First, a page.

INDIANAPOLIS – The tape lied. Or at least it didn’t give an accurate depiction of the diminutive/dynamic subject matter.
The video clearly reinforced Josh Downs’ raw numbers the past two seasons at North Carolina. The 195 receptions, 2,364 yards and 19 touchdowns. The school-record 101 catches and 1,335 yards in 2021. The shiftiness, suddenness and yards-after-the-catch skills while working out of the slot.
Reggie Wayne pored over the video, even saw Downs in person a few times. He joked he probably knew “too much’’ about him.
“University of Miami couldn’t beat him,’’ Wayne said with a chuckle.
Then came the eye test at the NFL Scouting Combine in late February.
The Indianapolis Colts’ receivers coach was helping put the receiver prospects through drills on the Lucas Oil Stadium field.
Wayne’s attention kept gravitating toward the 5-10, 175-pound Downs.
“I thought he was the best receiver at the Combine,’’ he said.
The best receiver in his workout group?
“The best receiver at the Combine,’’ Wayne repeated.
His hard stare reinforced his conviction.
“Actually what I saw at the Combine is not what I saw on tape,’’ he said. “On tape, you kind of looked at him a little bit and things seemed a little bit more controlled.
“At the Combine, you saw his speed. You saw he can run.’’
Wayne insisted Downs’ skillset jumped out at him.
“The way he ran his routes were effortless, you know what I mean?’’ he said. “It was smooth.’’
On a different section of the practice field, general manager Chris Ballard’s eyes were fixed on quarterback drills, because, well, you know why.
At one point, Wayne sauntered over.
“Reggie came over and said, ‘Man, this Josh Downs. It was incredible,’’’ Ballard said. “And he did; he had a great workout.’’
Wayne also shared his assessment with Downs.
“After I got done running my routes, Reggie Wayne came up to me and he said it’s not even close and he told me I was the best receiver there in my group and I had first-round guys in that group as well,’’ Downs said. “I’m not going to name names.’’
Thirty-three receivers were selected in the April draft, including four in each of the first two rounds. The Colts selected Downs in round 3 with the 79th overall pick. He was the 12th receiver off the board.
The Colts had more pressing needs at quarterback (Anthony Richardson, No. 4 overall) and cornerback (JuJu Brents, round 2, No. 44 overall), but Downs always was a large blip on their radar.
That’s in part because of Wayne’s extensive evaluation and unwavering endorsement.
“I’m not necessarily a little-guy receiver, you know what I mean?’’ he said. “But this draft was full of smaller guys. (Downs) stood out and I put an asterisk by his name.
“Then I came into my office and I really dove in deep and did my evaluations and I’m like, ‘Man, this would be perfect if we had him in our offense.’’’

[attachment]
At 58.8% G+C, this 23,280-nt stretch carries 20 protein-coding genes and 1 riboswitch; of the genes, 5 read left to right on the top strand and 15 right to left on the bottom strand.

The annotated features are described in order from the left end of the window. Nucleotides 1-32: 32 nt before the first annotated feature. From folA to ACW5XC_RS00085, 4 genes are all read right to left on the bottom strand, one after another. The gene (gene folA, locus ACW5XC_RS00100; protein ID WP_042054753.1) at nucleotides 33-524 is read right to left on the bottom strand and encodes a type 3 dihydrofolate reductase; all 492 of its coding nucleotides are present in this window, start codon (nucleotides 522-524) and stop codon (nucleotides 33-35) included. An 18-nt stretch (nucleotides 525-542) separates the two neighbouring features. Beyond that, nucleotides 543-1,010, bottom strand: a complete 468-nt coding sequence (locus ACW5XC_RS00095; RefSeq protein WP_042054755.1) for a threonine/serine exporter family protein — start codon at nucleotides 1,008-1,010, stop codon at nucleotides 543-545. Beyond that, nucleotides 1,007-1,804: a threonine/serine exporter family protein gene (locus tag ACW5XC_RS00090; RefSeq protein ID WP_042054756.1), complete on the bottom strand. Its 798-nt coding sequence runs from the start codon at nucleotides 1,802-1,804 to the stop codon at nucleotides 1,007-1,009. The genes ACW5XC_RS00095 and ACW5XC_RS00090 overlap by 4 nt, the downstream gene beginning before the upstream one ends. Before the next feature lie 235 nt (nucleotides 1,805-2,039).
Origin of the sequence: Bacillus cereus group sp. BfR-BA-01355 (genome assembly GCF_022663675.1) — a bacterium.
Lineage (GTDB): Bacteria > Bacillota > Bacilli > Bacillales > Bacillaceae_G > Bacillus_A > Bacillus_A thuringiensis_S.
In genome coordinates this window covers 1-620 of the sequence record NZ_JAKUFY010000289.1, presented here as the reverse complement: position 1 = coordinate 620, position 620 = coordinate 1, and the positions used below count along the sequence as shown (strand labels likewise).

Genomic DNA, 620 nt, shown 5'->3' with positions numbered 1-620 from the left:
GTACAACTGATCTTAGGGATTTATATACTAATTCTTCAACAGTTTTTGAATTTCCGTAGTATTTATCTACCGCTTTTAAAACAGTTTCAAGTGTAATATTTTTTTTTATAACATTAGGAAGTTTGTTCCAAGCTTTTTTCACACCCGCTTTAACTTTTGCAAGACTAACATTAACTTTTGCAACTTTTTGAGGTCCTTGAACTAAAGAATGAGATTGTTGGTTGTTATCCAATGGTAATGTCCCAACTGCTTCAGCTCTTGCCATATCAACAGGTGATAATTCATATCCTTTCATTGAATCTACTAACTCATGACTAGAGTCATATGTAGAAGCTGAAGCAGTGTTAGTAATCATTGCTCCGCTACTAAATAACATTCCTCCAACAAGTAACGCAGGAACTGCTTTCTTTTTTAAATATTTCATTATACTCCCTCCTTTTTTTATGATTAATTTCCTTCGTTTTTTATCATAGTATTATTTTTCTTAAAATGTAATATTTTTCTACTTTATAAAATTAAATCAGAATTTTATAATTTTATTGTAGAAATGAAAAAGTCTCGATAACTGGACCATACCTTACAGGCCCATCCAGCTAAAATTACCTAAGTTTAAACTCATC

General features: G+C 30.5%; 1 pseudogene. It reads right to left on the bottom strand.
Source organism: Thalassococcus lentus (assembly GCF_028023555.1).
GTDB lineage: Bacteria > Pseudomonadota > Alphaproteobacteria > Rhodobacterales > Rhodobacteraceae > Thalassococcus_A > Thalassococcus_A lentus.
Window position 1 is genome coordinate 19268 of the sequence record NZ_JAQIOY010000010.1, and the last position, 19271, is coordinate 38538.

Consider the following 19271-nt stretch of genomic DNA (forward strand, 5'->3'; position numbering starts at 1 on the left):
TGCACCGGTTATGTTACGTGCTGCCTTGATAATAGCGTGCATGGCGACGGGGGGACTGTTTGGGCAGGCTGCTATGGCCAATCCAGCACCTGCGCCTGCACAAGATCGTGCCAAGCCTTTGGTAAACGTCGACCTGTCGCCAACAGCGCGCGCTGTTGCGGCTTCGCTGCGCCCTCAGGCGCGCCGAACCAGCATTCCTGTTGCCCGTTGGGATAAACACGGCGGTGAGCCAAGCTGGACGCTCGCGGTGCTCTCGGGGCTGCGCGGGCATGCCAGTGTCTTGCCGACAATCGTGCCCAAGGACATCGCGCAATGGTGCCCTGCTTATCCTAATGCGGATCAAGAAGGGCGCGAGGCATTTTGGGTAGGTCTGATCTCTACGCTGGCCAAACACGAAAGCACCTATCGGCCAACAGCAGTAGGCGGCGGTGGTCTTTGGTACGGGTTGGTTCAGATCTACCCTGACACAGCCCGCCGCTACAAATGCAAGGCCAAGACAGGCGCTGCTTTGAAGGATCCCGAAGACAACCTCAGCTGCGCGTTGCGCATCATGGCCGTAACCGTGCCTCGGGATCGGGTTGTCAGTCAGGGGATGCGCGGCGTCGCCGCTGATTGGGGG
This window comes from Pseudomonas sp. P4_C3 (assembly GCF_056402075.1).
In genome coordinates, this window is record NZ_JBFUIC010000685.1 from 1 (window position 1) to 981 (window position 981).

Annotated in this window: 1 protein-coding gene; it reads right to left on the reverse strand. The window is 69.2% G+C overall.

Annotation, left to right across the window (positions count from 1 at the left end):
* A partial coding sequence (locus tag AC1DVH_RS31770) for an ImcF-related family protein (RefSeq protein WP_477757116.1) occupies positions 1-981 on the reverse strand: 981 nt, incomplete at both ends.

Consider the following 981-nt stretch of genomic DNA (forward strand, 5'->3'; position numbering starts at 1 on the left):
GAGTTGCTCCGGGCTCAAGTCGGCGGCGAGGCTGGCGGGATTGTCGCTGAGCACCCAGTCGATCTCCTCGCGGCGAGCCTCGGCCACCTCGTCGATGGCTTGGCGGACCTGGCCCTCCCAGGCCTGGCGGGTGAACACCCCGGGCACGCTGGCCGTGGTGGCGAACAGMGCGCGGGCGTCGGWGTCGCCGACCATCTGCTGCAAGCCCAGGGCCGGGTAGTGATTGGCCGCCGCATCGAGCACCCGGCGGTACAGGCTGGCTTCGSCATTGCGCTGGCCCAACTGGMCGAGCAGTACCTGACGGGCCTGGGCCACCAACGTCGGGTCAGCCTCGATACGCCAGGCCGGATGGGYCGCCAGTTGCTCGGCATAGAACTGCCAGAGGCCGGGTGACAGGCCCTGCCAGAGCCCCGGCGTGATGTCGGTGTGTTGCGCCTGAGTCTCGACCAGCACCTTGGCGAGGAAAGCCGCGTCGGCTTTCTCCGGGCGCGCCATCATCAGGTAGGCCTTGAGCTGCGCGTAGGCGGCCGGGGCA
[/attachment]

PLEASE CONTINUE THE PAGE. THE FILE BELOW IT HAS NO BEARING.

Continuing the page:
The initial plan is for Downs to primarily work out of the slot and complement the taller outside wideouts – 6-4 Michael Pittman Jr. and 6-3 Alec Pierce – but the Colts believe he eventually can be moved around in the formation as coach Shane Steichen probes for mismatch opportunities.
“He’s the player I think we were missing,’’ Wayne said. “A guy who’s agile, who’s versatile. Guy who can win on the option routes, things of that sort. I think he’s the right fit for us.’’
Wayne is back for a second year as receivers coach, but this is the first time he’s felt capable of being an educated voice in the evaluation of draft prospects. He was added to Frank Reich’s staff in mid-March last offseason. The Combine had come and gone.
“This time last year, man, I had developed an ulcer,’’ Wayne said with a smile. “My head was spinning. I didn’t get here until after the Combine.
“Then it was like, got here and there were no tutoring sessions: ‘Here you go. You’ve got to evaluate these dudes.’ I’m like, ‘I don’t know if I’m doing this right.’ There was no template. Had to come in and had to kind of go around and ask questions here and there.
“There was no ‘Evaluations for Dummies.’’’
Year 2 has been a smoother process, both for Wayne, the position coach, and Wayne, the talent evaluator.
What’s been clear in the case of Josh Downs is Wayne and Ballard’s personnel staff essentially saw the same thing, and that’s an intriguing prospect and an ideal fit.
“I do think they liked him as well,’’ Wayne said. “When you’ve got me liking him and them liking him, that’s a win-win.
“It’s one of those things where you say, ‘Here are my top five guys. These are my next five, my next tier.’ We sit and we talk. We go back and forth. We have some disagreements, but I love a good debate.
“Everybody I like, I’m their lawyer. I’m fighting for ‘em. I’m telling the the pros, the cons, how I think they can help. They go against the grain, I go back at ‘em. I counter offer.
“I get to play Matlock.’’
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